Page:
Opendoor's future is looking a little brighter
A more ‘judicious’ and partner-focused Opendoor will help the company succeed in the wake of significant losses and layoffs.
- After huge losses in 2022, Opendoor turned a profit in the most recent quarter.
- The company's emphasis on partnerships with listing portals and agents is “potentially very powerful.”
- Opendoor is now “relatively stable” but needs to remain disciplined.
After an extended run of steep losses, Opendoor could be making a comeback.
The leading iBuyer returned to profitability in the second quarter, but with home prices back on the rise and inventory hovering near record lows, can Opendoor's model — buying houses and quickly reselling them at an increased price — thrive in a cyclical, sometimes volatile real estate market?
"Opendoor's core offering is to help sellers sell a home," explained Tyler Okland, a Colorado-based surgeon and founder of Datadoor.io, a data and analytics company that solely tracks Opendoor stats. "But in the hottest housing market, you don't need Opendoor to sell your home. Their value proposition makes so much more sense in a buyers market, because it's hard to sell your home," he told Real Estate News.
When the U.S. housing market was booming during the pandemic, Opendoor had to, in many cases, offer over market rate to acquire homes, Okland said.
But scooping up tens of thousands of homes right before mortgage rates spiked and the market cooled led to an "existential event" for the iBuyer, Okland noted. In 2022, Opendoor sold over 39,000 homes — far more than in 2021 — but still ended the year with a net loss of $1.4 billion.
Since then, the company has focused on cutting costs, including a staff reduction of 22% in April, and building partnerships.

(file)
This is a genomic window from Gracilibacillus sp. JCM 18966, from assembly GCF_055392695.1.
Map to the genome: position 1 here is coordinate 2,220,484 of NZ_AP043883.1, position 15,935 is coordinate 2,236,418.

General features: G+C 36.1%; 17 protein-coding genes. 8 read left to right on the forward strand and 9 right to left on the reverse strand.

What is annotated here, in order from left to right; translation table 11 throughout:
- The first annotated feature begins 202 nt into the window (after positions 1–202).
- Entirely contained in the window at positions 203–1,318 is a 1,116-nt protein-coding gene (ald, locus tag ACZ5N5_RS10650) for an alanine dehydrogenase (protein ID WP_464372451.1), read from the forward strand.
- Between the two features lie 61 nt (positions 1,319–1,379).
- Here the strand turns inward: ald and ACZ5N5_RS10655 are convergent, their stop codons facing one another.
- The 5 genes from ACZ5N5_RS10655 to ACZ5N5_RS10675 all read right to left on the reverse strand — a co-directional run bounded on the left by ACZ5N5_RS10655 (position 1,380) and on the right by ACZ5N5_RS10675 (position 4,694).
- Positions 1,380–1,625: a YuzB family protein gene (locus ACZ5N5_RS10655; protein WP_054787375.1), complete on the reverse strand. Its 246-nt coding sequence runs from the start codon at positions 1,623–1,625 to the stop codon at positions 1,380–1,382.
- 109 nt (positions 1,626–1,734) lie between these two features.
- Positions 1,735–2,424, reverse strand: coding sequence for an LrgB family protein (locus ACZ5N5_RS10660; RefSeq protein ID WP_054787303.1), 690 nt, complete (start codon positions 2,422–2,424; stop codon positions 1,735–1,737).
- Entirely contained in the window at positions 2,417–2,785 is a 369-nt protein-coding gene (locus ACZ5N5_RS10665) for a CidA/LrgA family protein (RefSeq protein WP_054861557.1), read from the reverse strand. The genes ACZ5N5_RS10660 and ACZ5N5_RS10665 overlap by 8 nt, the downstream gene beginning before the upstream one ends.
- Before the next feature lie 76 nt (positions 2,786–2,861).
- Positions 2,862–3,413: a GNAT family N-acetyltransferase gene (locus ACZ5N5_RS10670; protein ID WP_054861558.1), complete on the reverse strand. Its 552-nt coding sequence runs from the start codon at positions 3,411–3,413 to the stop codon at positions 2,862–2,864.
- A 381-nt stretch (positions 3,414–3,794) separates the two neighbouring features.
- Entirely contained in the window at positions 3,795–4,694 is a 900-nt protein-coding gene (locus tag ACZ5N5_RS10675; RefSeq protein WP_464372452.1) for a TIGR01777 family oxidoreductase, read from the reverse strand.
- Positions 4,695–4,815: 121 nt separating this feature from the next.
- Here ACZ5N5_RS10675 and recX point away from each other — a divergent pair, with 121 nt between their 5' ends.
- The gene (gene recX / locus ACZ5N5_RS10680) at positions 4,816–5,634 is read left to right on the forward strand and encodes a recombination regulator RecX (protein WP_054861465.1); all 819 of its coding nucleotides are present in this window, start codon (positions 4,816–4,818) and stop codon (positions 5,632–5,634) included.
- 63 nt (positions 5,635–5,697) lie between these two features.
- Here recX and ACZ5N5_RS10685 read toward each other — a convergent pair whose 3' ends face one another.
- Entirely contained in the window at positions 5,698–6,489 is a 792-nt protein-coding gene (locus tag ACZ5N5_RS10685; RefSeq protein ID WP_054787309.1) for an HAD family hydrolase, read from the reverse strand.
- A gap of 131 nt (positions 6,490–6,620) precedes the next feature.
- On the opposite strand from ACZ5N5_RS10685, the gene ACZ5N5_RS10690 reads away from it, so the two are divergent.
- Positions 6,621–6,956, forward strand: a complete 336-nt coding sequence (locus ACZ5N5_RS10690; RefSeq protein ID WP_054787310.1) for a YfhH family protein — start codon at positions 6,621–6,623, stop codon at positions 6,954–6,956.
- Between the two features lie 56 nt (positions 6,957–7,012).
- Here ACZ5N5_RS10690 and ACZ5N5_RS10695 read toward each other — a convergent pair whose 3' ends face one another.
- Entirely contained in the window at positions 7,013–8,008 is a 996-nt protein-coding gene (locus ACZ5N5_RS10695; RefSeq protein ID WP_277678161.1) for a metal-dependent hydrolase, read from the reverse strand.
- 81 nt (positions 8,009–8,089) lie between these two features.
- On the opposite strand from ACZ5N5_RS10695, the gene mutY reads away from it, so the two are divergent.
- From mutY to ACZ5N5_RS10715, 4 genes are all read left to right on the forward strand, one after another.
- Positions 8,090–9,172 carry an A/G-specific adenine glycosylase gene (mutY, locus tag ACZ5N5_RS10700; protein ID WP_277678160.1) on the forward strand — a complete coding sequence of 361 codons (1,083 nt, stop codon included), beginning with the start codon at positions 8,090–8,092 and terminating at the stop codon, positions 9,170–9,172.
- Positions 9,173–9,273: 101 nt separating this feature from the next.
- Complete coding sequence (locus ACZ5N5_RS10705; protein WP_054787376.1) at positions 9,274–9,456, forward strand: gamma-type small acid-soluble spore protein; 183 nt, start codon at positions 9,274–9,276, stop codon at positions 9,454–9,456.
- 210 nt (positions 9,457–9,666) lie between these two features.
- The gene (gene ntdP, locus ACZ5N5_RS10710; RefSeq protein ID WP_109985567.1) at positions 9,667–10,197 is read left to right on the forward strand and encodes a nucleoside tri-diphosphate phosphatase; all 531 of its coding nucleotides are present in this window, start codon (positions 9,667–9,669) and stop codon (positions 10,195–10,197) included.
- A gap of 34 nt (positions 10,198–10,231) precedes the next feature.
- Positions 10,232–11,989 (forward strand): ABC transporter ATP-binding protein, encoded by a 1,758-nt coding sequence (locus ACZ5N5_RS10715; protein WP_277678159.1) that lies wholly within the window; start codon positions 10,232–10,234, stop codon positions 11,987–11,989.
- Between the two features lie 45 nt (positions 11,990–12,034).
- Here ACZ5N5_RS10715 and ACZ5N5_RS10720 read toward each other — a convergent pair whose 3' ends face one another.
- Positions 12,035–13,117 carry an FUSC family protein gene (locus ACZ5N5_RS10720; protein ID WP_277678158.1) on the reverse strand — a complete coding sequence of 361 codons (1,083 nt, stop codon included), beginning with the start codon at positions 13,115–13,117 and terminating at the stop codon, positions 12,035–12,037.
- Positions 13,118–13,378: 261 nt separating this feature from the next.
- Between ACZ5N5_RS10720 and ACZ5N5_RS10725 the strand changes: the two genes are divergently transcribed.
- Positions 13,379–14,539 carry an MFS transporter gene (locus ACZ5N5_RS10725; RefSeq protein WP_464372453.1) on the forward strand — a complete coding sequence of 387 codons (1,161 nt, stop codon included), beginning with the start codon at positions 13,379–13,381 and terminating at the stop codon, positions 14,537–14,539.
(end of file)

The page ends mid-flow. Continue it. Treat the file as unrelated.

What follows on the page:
Partnerships could be key to a healthy sales funnel
A little over a year ago, Opendoor announced a significant partnership with Zillow — which shut down its iBuying program in November 2021 — that gives consumers the ability to request an offer from Opendoor through Zillow's website and app.
Okland sees this partnership as a huge opportunity for the iBuyer to expand its reach. "The relationship with Zillow is potentially very powerful for Opendoor because the sales funnel is at least 10 times bigger," he said.
During the company's second-quarter earnings call, CEO Carrie Wheeler talked up the success of Opendoor's partnerships, saying that the channel "represented 40% of total acquisition contracts" in Q2 alone. The company has also been upping incentives to agents.
"Opendoor is beginning to lean more into brand marketing to try and improve relationships with agents involved in the process," Okland said of Opendoor's stance on agents. "What they found is that agents are still integral to the process."
Future success hinges on 'much more judicious' approach
Does this mean that Opendoor has turned a page? Time will tell, said Rick Sharga, Founder and CEO of CJ Patrick Company.
"They've stopped hemorrhaging," he said to Real Estate News. "If I were a doctor, I'd say that the bleeding has stopped and the patient is now relatively stable."
Sharga does see a path forward for a more streamlined, more disciplined Opendoor, and believes there's a market for what they're selling.
"For several years, they were overpaying for properties they bought relative to what kind of return they were going to get, so I think you'll see them be much more judicious going forward," he said. "What they have, they can sell, there's no question."